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Daily View: The Pope's remarks on atheism and Nazis

Clare Spencer | 09:13 UK time, Friday, 17 September 2010

The Pope


Commentators dissect the Pope's speech in which he appeared to associate atheism with the Nazis.

The British Humanist Association Chief Executive Andrew Copson contests the Pope's first remarks about atheism:

"The notion that it was the atheism of Nazis that led to their extremist and hateful views or that somehow fuels intolerance in Britain today is a terrible libel against those who do not believe in god. The notion that it is non-religious people in the UK today who want to force their views on others, coming from a man whose organisation exerts itself internationally to impose its narrow and exclusive form of morality and undermine the human rights of women, children, gay people and many others, is surreal."

Meanwhile, the Catholic blogger Paul Mallinder says on Catholic Whistle that he is grateful about the criticism of atheism:

"The Pope has laid down the gauntlet to those aggressive atheists that wish to eradicate God from our society. There is a direct connection between aggressive atheism and Nazi tyranny. I only have to look at those aggressive atheists on TV to know this is self-evident. Thank you Holy Father for speaking out against this evil aggressive atheism that permeates my beautiful land."

Bryan Cones worries in US Catholic that the comment may create enemies:

"I suppose that's one way to skin the secular cat - and the pope is right about Nazism - but I doubt very much that the pope reached beyond the believing choir with his strong words. In fact, I think he may have further hardened them, since some atheists might have thought B16 was comparing them to Nazis. Even the usually genial Cardinal Walter Kasper had similarly tough language for secular Britain and its prominent atheists. [...]
"Christiainity isn't a head trip; it's a way of life. I think we should be showing rather than telling (off) those who do not believe what a beautiful thing a life of faith and can be. "

The provost of Glasgow's St Marys Cathedral, Scottish Episcopal Church, Kelvin Holdsworth turns his focus to the criticisms made by atheists of religion:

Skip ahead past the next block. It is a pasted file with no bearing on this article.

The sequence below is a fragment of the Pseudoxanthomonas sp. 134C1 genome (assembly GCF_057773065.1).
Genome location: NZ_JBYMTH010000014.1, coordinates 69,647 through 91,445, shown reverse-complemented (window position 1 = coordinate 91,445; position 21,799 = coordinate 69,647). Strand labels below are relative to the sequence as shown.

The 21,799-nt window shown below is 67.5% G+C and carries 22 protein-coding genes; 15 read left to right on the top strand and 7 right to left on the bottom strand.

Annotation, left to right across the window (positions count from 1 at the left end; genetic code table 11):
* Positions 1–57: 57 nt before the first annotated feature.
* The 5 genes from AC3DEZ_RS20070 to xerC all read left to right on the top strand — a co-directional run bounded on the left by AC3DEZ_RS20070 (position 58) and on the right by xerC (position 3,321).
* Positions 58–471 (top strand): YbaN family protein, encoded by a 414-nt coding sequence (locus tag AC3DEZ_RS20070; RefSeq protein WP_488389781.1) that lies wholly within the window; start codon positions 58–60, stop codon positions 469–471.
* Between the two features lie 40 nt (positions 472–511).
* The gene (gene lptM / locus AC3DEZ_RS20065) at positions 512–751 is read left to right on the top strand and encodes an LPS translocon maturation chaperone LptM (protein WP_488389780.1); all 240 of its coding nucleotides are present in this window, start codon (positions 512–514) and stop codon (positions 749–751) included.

"That comparison is just not on. It's specious and weasly. Atheism does not lead to Nazi tendencies. No more does Christianity make people automatically virtuous. It is an ugly polarity to set up and I'm disappointed to hear a case for it made in public by the Pope. Of course, it's not that far rhetorically from the contrary position of Dawkins, who appears to believe that tyranny is the consequence of faith and that virtue is the consequence of atheism."

Andrew Brown argues in the Guardian that the Pope wasn't talking about today's atheists:

"We're not used to Germans coming here to talk about the war, so many people have jumped to entirely the wrong conclusion about Pope Benedict's attack on atheist extremism. He didn't mean us. He didn't even mean Richard Dawkins. He was talking about the Nazis, who, he said 'wished to eradicate God from society and denied our common humanity to many, especially the Jews, who were thought unfit to live.'
"The atheist tyrannies of the 20th century did kill millions of people, many of them for their Christian beliefs. For Benedict, that is one of the main lessons of modern history."

In the Telegraph Tom Chivers points out a link between Christianity and Nazism:

"I am not saying the horrors of Nazism were the fault of Christianity. That would be idiotic. They were the fault of Hitler and his coterie, of the political thinking of the time, of the propensity for humans to get swept up in the madness of crowds, of the economic collapse of the Weimar Republic, and, yes, of too many ordinary Germans. But to blame atheism for them is not only idiotic in exactly the same way, but demonstrably wrong: Hitler, and most Europeans of the time, were Christian, and doubtless many thought (wrongly; we can all agree that) that they were doing God's work."

In the Independent John Rentoul says the order of the words makes all the difference:

"He could have said 'extremist atheism', which would have been wrong and stupid, as you cannot not believe in something in an extreme way.
"Instead, he said 'atheist extremism', which was simply malevolent, trying to slur atheism by association with Nazism, of which it was an incidental and irrelevant feature."

Links in full

Andrew Copson | Humanism | BHA Reacts to Pope's first remarks on state visit
Paul Mallinder | Catholic Whistle | Pope links aggressive atheism to Nazi Tyranny
Andrew Brown | Guardian | Pope Benedict XVI was talking about the Nazis not Dawkins
Bryan Cones | US Catholic | Pope on offensive in UK
Kelvin Holdsworth | Thurible | Where to find a place to stand
Tom Chivers | Telegraph | Blaming atheists for Nazism is both silly and wrong
John Rentoul | Independent | He said what?

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